Courage doesn’t always roar.
Sometimes courage is the quiet voice
at the end of the day saying,
“I will try again tomorrow.”
– Mary Anne Radmacher
The more I learn as a writer, the less I seem to know. Sound familiar? As a writer, I work hard at my craft, attend workshops and classes and spend hours in front of my computer working, immersed in the world I am creating.
Finally, it is done and I sit back in my chair feeling a mixture of relief and sadness. Relief that I actually finished the story. Sadness because it is time to let go of the characters I have spent so many hours with.
And then, I have a flutter of panic..what do I do now?
Polish it until it shines, right? Let others read my work and offer comments that either leave me feeling I can conquer the world or that I should immediately stop writing, bury my laptop in the backyard and never look at a thesaurus again. I usually land somewhere in the middle, grateful for the advice I’ve been given and determined to fix the sagging middle and characters that need more depth.
My laptop is saved from a premature interment and I head back to work with renewed vigor.
But, wait….don’t I need to submit my labor of love so that it can be enjoyed by more than just my friends and critique partner? Isn’t that what we, as writers, do? Okay, I can do this, I tell myself. How hard can it be to write a synopsis (excruciating comes to mind), craft a killer query letter (still working on that one) and submit to the editor or agent of choice?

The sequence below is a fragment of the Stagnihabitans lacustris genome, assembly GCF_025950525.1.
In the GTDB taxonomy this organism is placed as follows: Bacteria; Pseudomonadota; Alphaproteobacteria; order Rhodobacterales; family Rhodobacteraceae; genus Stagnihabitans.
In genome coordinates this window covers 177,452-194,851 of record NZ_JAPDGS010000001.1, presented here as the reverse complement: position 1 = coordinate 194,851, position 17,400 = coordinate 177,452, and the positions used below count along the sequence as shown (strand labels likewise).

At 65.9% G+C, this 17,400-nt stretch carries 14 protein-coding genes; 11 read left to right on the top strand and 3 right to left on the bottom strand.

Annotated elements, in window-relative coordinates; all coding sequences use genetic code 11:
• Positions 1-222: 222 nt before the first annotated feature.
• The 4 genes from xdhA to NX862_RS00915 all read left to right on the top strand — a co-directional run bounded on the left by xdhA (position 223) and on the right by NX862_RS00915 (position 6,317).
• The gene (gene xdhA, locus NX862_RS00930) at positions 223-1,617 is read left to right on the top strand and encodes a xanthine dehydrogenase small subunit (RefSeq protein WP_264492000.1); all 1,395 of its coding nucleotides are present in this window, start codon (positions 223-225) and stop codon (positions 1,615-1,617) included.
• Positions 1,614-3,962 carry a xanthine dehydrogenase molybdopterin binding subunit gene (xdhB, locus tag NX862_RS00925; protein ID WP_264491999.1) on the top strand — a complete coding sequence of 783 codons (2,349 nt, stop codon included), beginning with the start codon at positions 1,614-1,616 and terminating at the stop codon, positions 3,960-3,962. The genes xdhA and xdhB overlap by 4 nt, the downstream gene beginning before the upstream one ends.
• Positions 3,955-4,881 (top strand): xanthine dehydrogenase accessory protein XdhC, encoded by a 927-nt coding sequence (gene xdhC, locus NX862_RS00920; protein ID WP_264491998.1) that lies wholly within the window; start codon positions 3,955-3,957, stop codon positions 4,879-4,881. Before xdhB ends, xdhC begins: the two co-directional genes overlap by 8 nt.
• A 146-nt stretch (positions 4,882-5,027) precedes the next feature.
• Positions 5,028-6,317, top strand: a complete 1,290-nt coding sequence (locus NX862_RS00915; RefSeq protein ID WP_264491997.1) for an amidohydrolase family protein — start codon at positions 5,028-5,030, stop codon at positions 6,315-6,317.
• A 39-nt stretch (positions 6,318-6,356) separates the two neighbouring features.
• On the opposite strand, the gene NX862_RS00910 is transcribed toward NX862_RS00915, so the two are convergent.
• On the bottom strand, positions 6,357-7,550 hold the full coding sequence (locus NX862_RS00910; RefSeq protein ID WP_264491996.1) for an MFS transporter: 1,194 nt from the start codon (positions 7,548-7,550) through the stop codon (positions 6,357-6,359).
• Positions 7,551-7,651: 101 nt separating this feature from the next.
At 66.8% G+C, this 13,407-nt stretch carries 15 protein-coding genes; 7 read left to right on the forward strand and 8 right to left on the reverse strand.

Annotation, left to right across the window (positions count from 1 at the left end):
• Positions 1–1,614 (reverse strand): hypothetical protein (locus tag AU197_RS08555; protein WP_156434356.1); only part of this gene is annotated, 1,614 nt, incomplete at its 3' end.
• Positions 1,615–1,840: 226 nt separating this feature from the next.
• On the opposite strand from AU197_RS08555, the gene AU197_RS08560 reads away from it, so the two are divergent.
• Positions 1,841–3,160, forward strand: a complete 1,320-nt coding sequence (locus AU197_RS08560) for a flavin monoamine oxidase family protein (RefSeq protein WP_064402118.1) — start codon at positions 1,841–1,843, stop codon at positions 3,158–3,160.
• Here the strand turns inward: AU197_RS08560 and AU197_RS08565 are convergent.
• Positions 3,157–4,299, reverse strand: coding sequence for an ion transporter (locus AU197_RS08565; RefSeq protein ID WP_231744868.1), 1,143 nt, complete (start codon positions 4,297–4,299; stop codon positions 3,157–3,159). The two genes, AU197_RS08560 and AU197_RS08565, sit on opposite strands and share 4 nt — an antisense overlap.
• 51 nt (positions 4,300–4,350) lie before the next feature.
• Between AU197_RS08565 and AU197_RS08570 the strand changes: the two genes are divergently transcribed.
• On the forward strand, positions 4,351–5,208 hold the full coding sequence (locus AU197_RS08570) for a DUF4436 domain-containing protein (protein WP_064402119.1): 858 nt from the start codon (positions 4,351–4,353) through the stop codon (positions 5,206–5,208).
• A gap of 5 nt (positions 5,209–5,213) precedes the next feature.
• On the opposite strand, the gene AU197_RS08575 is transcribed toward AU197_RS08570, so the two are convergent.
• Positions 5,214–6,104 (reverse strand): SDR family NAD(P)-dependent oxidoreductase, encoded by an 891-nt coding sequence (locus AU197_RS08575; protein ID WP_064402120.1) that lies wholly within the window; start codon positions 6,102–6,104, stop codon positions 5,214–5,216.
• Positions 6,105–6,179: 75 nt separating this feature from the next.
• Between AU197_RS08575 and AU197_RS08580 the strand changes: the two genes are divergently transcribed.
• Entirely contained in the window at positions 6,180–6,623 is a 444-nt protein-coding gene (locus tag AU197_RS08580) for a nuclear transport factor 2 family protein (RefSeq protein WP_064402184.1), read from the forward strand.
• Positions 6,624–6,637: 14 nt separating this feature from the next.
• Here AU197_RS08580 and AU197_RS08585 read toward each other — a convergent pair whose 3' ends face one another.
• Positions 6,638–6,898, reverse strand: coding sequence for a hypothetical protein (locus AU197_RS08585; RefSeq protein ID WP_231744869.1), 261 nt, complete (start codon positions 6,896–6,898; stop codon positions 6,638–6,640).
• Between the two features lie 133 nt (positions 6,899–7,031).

I’m here to tell you, ignorance really is bliss.
Although other writers will share their experiences, the number of rejections they have collected, and how many agents they went through before they found that perfect one, it doesn’t really resonate until you are the one opening your email and finding the dreaded rejection. Their words are like little daggers chipping away your confidence, even though they sometimes offer constructive feedback that your rational mind (which you are ignoring at the moment) tells you will be invaluable once you dig yourself out of that blue funk you have slipped into.
Self pity ensues and chocolate really is your best friend for a brief period of time. At least that is how it works for me.
Rejection stings. No doubt about it, but I am beginning to understand that being a writer isn’t really about the rejections, reaching for the brass ring of publication or even multi-book contracts – it’s about writing. After a bit of self-pity and wallowing in my disappointment, I find myself back at my computer and off on another adventure.
Don’t get me wrong, I still dream of those multi-book deals and holding my published book in my hands, but the true reason I write is for the sheer joy I get chasing that elusive word or writing characters that stay with me even after the book is done. It’s driving home from work and “talking” to one of my characters about why they are stubbornly refusing to do what I want to write. An argument, I might add, that I often lose! It is tying up all the loose ends and getting to that satisfying end to the story where the hero does win the girl after being led a merry chase half way across the galaxy.
Writing is picking myself up and doing it again tomorrow.